Foot ulcer is a term that is used to reference an open sore that forms on or near one or both of your feet. They may form on the bottom of the foot, the toes, the top of the foot or even the lower region of the leg. In mild cases, they generally are superficial and affect only the top layer of the skin on the foot. In more severe cases, they may extend to reach all layers of the skin and affect the bones and tendons. When you have a foot ulcer, you are at high risk of infection, which can lead to severe consequences, such as abscesses, skin infections, bone infections and gangrene.
Causes of Foot Ulcers
Foot ulcers are most commonly associated with illnesses or structural abnormalities with the feet. Those with diabetes and circulatory disorders often have compromised circulation and damaged nerves in the feet, which makes them more susceptible to foot ulcers. If you have structural abnormalities of the feet, including severe arthritis or fractures, you may also be at risk for foot ulcers if you are not careful to take preventative measures. In many cases, these existing conditions alone will not cause you to develop foot ulcers. However, they can cause a small cut or crack to turn into an ulcer.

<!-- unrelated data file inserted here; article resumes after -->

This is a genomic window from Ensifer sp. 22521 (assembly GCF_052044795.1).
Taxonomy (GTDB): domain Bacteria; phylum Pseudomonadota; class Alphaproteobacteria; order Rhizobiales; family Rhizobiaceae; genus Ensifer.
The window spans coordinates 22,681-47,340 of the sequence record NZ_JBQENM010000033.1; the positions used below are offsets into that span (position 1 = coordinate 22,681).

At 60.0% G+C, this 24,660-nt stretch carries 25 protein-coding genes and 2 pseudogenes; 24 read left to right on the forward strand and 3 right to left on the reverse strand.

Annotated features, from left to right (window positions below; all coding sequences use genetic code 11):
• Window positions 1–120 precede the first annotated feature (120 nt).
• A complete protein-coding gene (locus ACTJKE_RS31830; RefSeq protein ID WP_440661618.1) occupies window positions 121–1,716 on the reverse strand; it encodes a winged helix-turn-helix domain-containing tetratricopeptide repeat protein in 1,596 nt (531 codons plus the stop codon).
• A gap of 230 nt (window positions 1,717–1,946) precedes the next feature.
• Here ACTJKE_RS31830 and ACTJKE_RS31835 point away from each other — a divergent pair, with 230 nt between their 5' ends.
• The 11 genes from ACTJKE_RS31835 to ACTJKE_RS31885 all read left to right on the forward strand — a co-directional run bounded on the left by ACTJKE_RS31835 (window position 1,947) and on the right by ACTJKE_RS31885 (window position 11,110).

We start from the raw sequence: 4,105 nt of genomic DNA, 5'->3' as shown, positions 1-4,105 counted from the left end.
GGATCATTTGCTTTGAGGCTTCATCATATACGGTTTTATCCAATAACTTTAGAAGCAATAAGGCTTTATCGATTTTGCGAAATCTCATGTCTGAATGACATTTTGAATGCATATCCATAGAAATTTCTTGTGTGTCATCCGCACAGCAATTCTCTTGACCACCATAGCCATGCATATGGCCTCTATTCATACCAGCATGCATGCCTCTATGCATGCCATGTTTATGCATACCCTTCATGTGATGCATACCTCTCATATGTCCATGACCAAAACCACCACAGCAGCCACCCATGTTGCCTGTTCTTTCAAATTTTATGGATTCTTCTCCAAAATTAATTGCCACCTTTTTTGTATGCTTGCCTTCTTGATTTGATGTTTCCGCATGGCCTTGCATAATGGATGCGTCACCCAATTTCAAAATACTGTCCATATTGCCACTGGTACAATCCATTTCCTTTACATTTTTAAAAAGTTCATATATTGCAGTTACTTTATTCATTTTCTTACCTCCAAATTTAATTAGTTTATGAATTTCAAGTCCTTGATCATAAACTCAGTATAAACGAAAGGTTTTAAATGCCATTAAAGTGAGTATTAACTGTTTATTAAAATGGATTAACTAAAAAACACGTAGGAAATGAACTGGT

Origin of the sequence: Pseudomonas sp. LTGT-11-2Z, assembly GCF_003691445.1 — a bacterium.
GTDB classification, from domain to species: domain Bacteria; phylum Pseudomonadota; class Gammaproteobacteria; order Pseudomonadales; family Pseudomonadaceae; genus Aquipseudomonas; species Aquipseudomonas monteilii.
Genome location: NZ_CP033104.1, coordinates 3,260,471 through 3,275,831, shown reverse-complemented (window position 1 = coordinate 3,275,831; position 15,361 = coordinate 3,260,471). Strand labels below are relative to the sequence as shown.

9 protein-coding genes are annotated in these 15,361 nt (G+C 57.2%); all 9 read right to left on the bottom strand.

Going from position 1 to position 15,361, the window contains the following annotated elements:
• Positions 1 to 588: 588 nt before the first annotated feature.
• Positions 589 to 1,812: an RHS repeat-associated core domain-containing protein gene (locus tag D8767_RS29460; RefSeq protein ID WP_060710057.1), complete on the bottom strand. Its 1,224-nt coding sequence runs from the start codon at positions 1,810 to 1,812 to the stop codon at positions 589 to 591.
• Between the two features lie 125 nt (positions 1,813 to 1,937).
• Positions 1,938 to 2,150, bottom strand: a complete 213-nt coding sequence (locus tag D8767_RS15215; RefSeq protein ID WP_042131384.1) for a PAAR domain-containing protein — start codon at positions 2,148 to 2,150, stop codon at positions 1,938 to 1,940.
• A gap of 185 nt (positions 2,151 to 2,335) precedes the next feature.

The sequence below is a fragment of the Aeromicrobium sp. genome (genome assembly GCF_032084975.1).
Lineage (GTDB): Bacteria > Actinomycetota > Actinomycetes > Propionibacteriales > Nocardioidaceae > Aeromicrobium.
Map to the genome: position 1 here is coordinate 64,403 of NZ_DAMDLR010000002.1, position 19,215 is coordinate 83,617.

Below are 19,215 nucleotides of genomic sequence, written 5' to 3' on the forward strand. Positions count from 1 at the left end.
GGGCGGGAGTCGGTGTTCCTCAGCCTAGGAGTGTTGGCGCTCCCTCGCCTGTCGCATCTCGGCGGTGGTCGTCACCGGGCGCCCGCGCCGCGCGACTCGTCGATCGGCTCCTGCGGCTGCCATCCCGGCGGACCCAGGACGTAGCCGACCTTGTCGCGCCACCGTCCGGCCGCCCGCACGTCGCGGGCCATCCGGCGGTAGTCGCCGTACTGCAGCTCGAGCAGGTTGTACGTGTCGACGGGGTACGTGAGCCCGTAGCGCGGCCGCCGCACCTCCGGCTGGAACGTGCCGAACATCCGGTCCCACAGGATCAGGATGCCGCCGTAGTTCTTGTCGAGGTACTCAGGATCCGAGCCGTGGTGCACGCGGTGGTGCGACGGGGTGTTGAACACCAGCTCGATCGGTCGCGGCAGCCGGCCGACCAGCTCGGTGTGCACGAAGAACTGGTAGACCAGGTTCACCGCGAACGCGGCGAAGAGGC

Treatment of Foot Ulcers
As a foot ulcer is a visible injury, your doctor will generally be able to diagnose the condition after a short physical examination. The treatment your doctor will suggest may vary depending on whether you have an existing condition along with other key factors, such as the severity of the ulcer and whether there is an infection. To treat the ulcer itself, your doctor will likely use a process known as debridement to remove dead tissue and calluses. Afterwards, a bandage will be applied, and you may be given protective footwear and antibiotics. You must be sure to keep the ulcer clean, bandaged and protected after treatment to ensure healing.
Foot Ulcer Prevention
To prevent the recurrence of foot ulcers, it is crucial to take proper care of your feet. Be sure that you are regularly inspecting your feet for small cracks, corns or calluses and properly addressing these problems when spotted. Likewise, you must be diligent in ensuring that you are wearing loose-fitting shoes and dry socks at all times. Ultimately, if you have underlying health conditions, you will also need to ensure that you are taking prescribed medications and following your doctor’s orders to keep foot ulcers at bay.